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Editing iCal Events in Snow Leopard

Snow Leopard makes looking at event details in iCal easier. In the Leopard version of iCal, you had to double-click an event to reveal only some information in a pop-up box; you then needed to click the Edit button (or press Command-E) to edit an item's information. In Snow Leopard, choose Edit > Show Inspector (or press Command-Option-I) to bring up a floating inspector that provides an editable view of any items selected in your calendar.

Submitted by
Doug McLean

 
 

More, Less, and No Information on Running Windows on a Mac

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VMware, a leading developer of virtualization technology, will offer an Intel-based Mac OS X version of their virtual machine software, while Microsoft will not revise Virtual PC for Intel-based Macs, the two firms announced today during WWDC. Apple provided no new information in public statements about Boot Camp's integration with next spring's release of Mac OS X 10.5 Leopard. (Microsoft's FAQ on Intel support was not updated at this writing; we received word via press release.)

In general terms, virtualization software enables a computer to run one operating system parallel with another; for instance, virtualization software for Mac OS X might enable a user to run Mac OS X and Windows XP (or a distribution of Linux) side by side without switching from one to the other via rebooting. Robert Movin covered virtualization technologies in TidBITS-825, and reviewed Parallels Desktop in TidBITS-834.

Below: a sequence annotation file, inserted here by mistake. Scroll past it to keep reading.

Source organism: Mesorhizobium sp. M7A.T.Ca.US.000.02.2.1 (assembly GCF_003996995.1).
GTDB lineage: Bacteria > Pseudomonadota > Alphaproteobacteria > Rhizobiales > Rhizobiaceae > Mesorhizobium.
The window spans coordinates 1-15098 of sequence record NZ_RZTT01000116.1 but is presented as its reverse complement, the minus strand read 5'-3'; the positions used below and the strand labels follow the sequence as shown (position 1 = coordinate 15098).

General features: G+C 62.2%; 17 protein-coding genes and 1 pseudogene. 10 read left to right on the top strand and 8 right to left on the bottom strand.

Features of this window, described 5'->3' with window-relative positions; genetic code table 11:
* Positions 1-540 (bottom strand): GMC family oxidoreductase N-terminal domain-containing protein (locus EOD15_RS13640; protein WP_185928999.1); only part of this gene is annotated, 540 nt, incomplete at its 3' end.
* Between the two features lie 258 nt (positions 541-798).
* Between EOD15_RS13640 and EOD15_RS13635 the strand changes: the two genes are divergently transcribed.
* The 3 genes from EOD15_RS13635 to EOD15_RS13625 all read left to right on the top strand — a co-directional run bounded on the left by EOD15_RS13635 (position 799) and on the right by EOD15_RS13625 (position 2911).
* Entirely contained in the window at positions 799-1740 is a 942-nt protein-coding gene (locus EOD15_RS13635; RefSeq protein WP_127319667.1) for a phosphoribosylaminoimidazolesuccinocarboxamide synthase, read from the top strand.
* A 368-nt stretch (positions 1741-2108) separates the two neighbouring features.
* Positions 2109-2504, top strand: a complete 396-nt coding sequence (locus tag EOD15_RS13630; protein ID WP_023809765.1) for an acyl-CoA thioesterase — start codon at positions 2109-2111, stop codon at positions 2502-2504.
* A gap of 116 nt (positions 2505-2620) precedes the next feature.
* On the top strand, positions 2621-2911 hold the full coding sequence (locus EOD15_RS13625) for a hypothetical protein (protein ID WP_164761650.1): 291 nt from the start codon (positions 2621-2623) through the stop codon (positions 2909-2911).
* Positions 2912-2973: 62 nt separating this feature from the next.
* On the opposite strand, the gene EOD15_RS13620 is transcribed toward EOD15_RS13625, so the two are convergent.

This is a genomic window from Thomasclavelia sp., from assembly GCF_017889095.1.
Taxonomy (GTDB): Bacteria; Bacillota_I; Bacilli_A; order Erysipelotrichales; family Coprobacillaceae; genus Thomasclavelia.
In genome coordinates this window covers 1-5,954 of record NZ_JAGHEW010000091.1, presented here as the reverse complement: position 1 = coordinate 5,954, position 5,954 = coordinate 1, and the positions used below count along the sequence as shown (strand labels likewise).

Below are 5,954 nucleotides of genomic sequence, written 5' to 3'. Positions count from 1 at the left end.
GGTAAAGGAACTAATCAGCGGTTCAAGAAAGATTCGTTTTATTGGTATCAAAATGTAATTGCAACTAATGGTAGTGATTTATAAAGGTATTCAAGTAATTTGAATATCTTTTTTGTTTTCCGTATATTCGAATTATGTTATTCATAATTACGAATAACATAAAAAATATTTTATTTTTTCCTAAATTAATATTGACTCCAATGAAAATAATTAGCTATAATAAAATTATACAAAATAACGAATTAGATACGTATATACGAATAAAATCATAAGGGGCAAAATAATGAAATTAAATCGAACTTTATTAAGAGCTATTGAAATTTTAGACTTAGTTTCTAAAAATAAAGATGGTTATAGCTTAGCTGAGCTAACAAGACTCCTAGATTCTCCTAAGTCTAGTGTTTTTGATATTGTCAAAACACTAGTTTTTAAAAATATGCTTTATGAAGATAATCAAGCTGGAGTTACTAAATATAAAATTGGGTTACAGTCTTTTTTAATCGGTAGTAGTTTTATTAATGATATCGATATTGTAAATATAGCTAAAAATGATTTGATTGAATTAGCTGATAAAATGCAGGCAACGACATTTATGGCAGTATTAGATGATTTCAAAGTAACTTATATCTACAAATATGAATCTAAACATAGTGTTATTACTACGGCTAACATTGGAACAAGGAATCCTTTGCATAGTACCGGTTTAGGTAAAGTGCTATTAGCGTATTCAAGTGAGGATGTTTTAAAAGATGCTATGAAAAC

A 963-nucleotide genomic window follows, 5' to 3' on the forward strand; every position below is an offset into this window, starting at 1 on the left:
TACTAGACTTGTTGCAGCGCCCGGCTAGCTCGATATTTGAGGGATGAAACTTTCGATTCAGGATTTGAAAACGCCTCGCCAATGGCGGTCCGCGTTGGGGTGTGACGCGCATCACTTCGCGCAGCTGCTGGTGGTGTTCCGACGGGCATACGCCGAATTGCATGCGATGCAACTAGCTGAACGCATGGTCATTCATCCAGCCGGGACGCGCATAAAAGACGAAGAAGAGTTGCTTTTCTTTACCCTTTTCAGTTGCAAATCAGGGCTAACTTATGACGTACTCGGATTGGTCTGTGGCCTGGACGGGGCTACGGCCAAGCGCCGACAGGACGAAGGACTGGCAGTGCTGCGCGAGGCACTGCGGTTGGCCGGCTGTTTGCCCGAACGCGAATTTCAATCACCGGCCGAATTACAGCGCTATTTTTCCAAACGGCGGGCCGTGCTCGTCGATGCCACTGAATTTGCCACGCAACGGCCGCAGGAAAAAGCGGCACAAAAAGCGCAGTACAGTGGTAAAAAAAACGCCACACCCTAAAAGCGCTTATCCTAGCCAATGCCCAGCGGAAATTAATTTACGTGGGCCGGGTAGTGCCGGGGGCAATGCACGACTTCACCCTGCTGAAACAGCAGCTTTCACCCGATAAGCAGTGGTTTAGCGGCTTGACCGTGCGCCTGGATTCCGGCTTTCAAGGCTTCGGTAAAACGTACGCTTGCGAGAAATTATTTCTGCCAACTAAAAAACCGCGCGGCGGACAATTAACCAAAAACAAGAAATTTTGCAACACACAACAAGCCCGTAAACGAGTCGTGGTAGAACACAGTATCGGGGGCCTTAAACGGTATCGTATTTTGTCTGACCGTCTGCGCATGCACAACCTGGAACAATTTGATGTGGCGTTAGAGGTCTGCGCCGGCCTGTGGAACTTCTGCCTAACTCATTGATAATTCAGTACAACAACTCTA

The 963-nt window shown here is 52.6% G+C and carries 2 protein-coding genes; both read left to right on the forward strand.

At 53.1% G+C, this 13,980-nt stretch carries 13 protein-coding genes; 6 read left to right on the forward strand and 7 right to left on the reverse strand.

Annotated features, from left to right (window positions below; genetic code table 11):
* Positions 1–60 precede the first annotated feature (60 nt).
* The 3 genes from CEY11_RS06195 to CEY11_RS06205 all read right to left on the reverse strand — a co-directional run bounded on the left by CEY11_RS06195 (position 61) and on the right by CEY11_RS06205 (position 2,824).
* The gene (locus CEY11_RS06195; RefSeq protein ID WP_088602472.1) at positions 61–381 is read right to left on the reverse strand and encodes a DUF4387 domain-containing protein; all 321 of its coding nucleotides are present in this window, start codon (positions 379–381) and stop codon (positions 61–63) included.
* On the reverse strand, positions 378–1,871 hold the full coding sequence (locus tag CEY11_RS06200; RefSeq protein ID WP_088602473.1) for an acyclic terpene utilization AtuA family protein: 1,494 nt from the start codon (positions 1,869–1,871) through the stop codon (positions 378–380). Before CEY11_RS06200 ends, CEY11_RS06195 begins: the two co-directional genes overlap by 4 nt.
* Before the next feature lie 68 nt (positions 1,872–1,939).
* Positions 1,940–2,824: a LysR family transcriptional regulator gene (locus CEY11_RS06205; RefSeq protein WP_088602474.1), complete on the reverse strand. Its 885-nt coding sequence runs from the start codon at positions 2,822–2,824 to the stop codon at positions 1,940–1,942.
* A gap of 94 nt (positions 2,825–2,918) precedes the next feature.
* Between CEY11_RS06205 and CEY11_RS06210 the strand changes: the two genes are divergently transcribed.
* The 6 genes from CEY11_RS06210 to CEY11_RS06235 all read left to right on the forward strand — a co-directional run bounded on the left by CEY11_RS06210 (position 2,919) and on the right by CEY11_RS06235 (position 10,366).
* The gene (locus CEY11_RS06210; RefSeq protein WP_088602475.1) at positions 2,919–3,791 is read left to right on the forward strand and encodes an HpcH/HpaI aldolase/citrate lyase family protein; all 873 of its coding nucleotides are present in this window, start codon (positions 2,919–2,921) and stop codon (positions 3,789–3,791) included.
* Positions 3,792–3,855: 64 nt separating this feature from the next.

VMware expects to release a beta version of their product "later this year," and offers a signup page to signal interest in being part of that testing. More significant than VMware offering competition for running Intel-based operating systems within Mac OS X is the firm's plan to provide interchange support for disk images created on all platforms with each other. This support means that a virtual machine running on VMware's Windows XP client edition could be copied or mounted via a fast network shared volume on a Mac and run without conversion. VMware claims four million users.

Microsoft's Macintosh Business Unit ended months of speculation about whether the division would update Virtual PC to work with Intel-based Macs. The company said it would have to start from scratch rather than revise current software, and stated that "alternative solutions" offered by Apple and others would do the trick.

Parallels has already released their Parallels Desktop for Mac package for running Intel-based operating systems.

 

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